Chemists at the University of Bayreuth, Germany, in collaboration with researchers from Berlin, have produced a new class of fluorinated polymers with accelerated degradation in which the fluorine can be recovered in a reusable form.

The researchers have succeeded in producing fluorinated polymers that contain ester bonds. Ester bonds in polymers – ie plastics – facilitate degradation. However, fluorinated polyesters are very rare.

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Plastics containing fluorine offer water-repellent and low-friction surfaces, making them a popular packaging material, but they often end up in landfill and harm the environment.

Like ordinary fluorinated plastics, this new class of polymers also has non-stick properties and can be easily degraded again via the ester bonds.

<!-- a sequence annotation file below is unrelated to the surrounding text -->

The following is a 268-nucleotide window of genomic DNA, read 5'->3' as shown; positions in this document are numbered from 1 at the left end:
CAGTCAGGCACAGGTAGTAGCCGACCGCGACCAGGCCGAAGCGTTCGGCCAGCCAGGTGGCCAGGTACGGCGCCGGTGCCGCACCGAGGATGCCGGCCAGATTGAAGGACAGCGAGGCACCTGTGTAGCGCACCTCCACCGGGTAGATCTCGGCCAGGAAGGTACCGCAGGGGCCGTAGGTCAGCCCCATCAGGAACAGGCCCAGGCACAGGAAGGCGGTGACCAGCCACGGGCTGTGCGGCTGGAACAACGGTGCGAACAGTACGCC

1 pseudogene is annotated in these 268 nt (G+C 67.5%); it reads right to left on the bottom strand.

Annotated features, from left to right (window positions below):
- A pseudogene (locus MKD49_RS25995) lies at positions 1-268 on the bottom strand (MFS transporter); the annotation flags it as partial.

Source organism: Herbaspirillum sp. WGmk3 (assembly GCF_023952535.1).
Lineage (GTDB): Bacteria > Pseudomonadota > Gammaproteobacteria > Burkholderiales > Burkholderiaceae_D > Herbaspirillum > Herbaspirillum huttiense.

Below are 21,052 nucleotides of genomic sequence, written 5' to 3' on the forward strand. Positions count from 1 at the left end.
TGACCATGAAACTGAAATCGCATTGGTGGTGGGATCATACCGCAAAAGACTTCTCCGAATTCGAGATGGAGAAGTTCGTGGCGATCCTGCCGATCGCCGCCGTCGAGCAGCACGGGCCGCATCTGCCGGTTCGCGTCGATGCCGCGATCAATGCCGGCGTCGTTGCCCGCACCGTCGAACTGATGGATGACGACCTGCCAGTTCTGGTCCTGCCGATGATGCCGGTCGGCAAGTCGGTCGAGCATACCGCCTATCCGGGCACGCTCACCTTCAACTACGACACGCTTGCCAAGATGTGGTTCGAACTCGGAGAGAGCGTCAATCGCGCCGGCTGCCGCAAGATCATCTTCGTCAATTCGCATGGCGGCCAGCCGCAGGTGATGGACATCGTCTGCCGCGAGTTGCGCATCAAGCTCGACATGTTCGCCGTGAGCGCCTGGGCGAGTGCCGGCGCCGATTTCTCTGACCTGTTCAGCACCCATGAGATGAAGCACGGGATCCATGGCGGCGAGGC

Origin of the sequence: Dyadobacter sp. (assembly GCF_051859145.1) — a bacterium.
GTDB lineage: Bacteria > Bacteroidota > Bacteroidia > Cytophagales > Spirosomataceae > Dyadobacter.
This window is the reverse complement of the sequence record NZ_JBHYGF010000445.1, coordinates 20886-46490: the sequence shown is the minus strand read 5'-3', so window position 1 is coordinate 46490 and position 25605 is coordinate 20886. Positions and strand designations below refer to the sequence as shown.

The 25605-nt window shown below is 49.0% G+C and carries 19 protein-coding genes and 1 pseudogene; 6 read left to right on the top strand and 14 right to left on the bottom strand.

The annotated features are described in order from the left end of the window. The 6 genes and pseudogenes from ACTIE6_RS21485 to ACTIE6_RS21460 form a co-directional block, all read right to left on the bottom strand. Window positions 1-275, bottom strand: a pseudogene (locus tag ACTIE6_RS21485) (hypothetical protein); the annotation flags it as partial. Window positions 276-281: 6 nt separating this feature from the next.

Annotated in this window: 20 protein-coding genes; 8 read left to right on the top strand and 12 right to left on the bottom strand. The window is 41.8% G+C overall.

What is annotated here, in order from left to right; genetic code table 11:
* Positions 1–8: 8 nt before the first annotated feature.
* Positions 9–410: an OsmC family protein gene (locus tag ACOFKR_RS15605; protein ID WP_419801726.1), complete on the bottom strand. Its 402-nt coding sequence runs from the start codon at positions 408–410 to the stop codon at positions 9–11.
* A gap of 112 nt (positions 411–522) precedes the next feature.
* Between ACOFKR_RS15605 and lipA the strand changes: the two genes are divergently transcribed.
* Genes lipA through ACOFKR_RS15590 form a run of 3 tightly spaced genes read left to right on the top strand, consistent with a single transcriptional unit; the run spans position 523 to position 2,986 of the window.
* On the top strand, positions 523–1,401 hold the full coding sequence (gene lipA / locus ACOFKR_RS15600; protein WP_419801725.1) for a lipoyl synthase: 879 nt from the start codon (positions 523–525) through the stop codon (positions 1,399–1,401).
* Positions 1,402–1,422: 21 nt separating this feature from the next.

The fluorine can then be recovered from the degraded material to be reincorporated into all kinds of chemicals.

These results can help to prevent the accumulation of the industrially used fluorine compounds PFAS (per and polyfluoroalkyl substances), also known as “forever chemicals”, in the environment.

Health fears around PFAS are pushing packaging companies to seek safe alternatives to avoid food contamination.

Christoph Fornacon-Wood from the Department of Macromolecular Chemistry at the University of Bayreuth explains: “The design of future fluorinated polymers should include an integrated option for degradation and recycling to enable a sustainable circular economy for fluorine.”

The results of the study were produced in collaboration with the Federal Institute for Materials Research and Testing (BAM) and the Free University of Berlin. The research is part of the Collaborative Research Center’s project known as “1349 Fluorine-Specific Interactions”, which is funded by the German Research Foundation.